Other than several bills to weaken bank regulations, filed at the request of his banking industry donors, nothing Barr has sponsored has made it out of the Republican-controlled House, Jensen said.

“We need something different in Washington,” she told an audience of about 650 people at the EKU Center for the Arts. “He’s spending a lot of time working on things in Washington and talking about things in Washington which will never actually get done.”

Andy Barr once told me George W. Bush would go down in the history books as one of America’s greatest presidents and last night Barr had clearly put on his George W. Bush Thinking Cap.

On question after question, Barr dodged the substance and instead changed the subject while wrapping himself in some attempt at soaring rhetoric which usually just meant saying something vague about Founding Fathers with no particular relation to the issue and then claiming as truth facts cut from whole cloth lies. It was, to say the least, a performance.

Garland H. Barr IV’s support of Wall Street financial interests was a big subject on the evening though not as big as Barr’s servicing of the Predatory Payday Lending industry.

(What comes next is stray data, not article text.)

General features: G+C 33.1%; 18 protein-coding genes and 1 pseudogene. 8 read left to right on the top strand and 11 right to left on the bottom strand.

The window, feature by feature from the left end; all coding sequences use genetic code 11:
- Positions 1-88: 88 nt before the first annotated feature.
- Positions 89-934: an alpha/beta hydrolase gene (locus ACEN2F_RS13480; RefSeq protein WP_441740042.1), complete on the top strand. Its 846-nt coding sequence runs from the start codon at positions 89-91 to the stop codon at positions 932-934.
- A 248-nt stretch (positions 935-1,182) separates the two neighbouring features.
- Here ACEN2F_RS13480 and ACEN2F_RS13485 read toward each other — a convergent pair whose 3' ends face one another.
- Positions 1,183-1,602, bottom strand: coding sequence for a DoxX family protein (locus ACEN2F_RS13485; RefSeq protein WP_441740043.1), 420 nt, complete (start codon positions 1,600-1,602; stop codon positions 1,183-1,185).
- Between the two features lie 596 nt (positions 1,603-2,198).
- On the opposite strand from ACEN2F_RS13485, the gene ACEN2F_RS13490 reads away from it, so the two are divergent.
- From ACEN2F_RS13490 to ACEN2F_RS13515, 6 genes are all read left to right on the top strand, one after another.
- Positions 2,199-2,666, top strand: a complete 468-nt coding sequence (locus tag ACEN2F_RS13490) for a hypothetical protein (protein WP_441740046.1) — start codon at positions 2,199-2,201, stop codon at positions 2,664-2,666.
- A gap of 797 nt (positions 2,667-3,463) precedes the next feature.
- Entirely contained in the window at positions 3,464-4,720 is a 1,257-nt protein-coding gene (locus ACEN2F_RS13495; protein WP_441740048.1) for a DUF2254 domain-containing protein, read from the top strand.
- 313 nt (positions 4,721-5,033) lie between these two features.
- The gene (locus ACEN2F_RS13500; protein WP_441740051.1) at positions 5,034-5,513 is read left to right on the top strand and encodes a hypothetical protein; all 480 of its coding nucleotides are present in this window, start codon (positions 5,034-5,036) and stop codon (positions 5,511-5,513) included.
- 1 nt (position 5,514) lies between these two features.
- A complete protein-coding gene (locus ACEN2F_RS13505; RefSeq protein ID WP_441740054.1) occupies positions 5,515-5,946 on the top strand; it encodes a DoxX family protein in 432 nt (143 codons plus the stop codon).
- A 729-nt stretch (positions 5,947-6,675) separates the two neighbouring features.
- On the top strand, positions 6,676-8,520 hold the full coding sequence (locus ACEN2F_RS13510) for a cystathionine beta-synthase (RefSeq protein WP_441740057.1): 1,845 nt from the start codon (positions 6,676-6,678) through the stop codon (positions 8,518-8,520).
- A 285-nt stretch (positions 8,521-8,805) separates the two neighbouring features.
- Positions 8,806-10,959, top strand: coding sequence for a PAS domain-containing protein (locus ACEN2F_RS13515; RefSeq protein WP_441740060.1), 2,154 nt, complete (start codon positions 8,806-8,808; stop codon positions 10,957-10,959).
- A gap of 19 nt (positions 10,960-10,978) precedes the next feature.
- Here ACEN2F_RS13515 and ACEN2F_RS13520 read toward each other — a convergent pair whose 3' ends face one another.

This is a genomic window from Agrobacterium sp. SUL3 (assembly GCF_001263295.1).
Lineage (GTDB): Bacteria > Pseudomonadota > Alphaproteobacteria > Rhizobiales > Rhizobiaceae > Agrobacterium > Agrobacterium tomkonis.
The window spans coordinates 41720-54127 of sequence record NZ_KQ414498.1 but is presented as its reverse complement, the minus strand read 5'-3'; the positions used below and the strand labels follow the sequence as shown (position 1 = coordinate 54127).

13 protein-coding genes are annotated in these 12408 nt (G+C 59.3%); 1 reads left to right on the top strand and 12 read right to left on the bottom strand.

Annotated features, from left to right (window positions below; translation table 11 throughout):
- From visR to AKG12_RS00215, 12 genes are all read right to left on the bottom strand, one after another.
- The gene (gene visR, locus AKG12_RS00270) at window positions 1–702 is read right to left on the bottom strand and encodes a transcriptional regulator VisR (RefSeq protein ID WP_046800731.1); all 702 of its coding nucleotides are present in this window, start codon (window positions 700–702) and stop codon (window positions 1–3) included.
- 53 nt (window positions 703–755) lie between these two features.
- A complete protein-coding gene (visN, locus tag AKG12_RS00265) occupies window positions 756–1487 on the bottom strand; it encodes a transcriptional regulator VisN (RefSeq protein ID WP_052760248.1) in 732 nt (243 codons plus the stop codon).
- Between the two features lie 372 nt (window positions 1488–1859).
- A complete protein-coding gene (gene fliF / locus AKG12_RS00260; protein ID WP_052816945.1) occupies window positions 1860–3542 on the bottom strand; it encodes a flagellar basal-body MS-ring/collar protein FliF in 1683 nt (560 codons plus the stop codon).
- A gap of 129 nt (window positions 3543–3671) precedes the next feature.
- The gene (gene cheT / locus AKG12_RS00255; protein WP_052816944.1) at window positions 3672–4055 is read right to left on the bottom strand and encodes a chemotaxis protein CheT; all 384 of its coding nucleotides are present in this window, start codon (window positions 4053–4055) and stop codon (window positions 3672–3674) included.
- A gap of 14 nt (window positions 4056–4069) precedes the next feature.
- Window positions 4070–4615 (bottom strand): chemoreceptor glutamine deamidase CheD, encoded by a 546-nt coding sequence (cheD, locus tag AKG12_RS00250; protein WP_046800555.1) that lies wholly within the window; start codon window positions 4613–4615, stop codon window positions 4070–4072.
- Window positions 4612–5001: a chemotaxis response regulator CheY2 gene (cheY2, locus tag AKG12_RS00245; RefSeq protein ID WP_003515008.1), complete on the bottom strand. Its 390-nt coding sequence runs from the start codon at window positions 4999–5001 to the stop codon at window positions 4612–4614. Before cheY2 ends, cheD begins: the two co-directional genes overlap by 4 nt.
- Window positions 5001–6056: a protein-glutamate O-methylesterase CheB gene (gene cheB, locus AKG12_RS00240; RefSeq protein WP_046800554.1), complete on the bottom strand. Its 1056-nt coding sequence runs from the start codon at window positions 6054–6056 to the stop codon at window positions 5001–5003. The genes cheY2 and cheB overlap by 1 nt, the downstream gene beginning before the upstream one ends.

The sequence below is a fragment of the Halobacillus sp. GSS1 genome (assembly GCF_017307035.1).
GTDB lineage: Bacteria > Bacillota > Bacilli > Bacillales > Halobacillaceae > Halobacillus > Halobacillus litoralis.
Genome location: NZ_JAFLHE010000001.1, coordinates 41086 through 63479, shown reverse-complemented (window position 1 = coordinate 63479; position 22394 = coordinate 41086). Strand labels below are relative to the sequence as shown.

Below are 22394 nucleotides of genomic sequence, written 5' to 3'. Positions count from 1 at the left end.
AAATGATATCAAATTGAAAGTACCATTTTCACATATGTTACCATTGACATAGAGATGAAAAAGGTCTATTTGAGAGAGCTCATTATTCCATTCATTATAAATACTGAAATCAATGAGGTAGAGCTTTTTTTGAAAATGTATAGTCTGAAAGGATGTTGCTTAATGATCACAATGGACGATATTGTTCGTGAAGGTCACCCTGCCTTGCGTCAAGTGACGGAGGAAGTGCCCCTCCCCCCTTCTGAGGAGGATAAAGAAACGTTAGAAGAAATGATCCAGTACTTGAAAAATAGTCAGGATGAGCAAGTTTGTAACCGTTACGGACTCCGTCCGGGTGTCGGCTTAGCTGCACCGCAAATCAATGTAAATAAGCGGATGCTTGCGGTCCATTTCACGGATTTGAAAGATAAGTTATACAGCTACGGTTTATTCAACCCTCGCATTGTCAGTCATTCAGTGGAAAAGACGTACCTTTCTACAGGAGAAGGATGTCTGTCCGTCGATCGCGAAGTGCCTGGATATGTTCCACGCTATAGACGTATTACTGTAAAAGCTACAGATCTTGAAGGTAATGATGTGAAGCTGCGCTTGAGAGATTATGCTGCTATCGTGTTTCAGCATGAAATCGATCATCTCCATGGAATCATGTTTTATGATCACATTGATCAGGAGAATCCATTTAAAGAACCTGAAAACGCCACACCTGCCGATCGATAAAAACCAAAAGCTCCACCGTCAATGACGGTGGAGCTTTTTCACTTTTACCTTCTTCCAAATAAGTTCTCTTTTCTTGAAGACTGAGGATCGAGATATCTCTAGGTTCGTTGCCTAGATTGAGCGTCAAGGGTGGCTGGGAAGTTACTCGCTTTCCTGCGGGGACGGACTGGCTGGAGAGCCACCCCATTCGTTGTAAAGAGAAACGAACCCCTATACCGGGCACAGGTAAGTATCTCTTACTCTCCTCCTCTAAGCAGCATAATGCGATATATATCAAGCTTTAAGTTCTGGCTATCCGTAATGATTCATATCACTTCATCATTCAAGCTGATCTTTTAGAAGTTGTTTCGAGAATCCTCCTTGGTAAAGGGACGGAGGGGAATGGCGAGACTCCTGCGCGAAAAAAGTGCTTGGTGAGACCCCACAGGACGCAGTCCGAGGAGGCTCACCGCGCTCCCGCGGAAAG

Elisabeth Jensen repeatedly called Andy Barr’s efforts to protect predatory lenders “appalling.”

It’s appalling that these shady companies charge working families and military service members 600% interest rates and it is even more appalling that Andy Barr supports that practice.

Asked if he would support any cap on payday lender interest rates, Andy Barr responded that federal government regulation of the payday lender industry is yet another government control on the financial services industry and that, Andy Barr reminded us, was what caused the economic collapse of 2008.

Yes. Andy Barr wants you to believe that the financial collapse occurred because of too much government regulation.

Also… the US military is a federal bureaucracy which is attempting to crack down on — or “over-regulate” — Andy Barr’s Payday Lenders. Andy Barr is taking the brave stand of opposing America’s fighting men and women in the name of liberty.

One can almost hear Andy Barr’s next TV ad:

“You fought for this country so that
Andy Barr could fight for Predatory Payday Lenders.”